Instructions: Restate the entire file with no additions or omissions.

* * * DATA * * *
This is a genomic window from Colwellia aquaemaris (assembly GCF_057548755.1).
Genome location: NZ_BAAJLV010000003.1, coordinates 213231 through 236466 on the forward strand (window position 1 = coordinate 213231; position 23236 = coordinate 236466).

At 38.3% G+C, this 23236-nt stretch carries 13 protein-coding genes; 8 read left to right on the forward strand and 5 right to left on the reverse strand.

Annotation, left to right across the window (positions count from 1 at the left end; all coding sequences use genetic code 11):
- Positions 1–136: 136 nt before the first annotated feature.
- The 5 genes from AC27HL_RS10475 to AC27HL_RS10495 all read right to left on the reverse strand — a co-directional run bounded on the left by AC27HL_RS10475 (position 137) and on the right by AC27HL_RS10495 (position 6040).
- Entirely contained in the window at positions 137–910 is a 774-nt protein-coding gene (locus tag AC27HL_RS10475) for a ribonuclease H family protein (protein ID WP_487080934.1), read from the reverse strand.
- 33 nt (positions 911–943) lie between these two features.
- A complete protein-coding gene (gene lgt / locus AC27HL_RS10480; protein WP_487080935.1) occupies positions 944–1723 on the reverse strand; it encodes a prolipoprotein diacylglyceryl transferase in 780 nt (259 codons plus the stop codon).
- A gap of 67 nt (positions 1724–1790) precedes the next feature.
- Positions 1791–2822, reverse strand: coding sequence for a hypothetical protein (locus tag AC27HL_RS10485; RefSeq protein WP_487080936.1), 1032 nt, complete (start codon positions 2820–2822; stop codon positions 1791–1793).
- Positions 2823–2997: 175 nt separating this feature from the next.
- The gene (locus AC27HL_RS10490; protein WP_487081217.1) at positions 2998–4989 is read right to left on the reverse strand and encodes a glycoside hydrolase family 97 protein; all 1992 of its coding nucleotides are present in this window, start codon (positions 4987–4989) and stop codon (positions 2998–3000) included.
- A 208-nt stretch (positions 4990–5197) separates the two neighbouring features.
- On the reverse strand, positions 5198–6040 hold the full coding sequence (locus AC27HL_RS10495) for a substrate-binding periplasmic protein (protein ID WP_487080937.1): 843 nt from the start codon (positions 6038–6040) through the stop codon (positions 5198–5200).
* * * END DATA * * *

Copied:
This is a genomic window from Colwellia aquaemaris (assembly GCF_057548755.1).
Genome location: NZ_BAAJLV010000003.1, coordinates 213231 through 236466 on the forward strand (window position 1 = coordinate 213231; position 23236 = coordinate 236466).

At 38.3% G+C, this 23236-nt stretch carries 13 protein-coding genes; 8 read left to right on the forward strand and 5 right to left on the reverse strand.

Annotation, left to right across the window (positions count from 1 at the left end; all coding sequences use genetic code 11):
- Positions 1–136: 136 nt before the first annotated feature.
- The 5 genes from AC27HL_RS10475 to AC27HL_RS10495 all read right to left on the reverse strand — a co-directional run bounded on the left by AC27HL_RS10475 (position 137) and on the right by AC27HL_RS10495 (position 6040).
- Entirely contained in the window at positions 137–910 is a 774-nt protein-coding gene (locus tag AC27HL_RS10475) for a ribonuclease H family protein (protein ID WP_487080934.1), read from the reverse strand.
- 33 nt (positions 911–943) lie between these two features.
- A complete protein-coding gene (gene lgt / locus AC27HL_RS10480; protein WP_487080935.1) occupies positions 944–1723 on the reverse strand; it encodes a prolipoprotein diacylglyceryl transferase in 780 nt (259 codons plus the stop codon).
- A gap of 67 nt (positions 1724–1790) precedes the next feature.
- Positions 1791–2822, reverse strand: coding sequence for a hypothetical protein (locus tag AC27HL_RS10485; RefSeq protein WP_487080936.1), 1032 nt, complete (start codon positions 2820–2822; stop codon positions 1791–1793).
- Positions 2823–2997: 175 nt separating this feature from the next.
- The gene (locus AC27HL_RS10490; protein WP_487081217.1) at positions 2998–4989 is read right to left on the reverse strand and encodes a glycoside hydrolase family 97 protein; all 1992 of its coding nucleotides are present in this window, start codon (positions 4987–4989) and stop codon (positions 2998–3000) included.
- A 208-nt stretch (positions 4990–5197) separates the two neighbouring features.
- On the reverse strand, positions 5198–6040 hold the full coding sequence (locus AC27HL_RS10495) for a substrate-binding periplasmic protein (protein ID WP_487080937.1): 843 nt from the start codon (positions 6038–6040) through the stop codon (positions 5198–5200).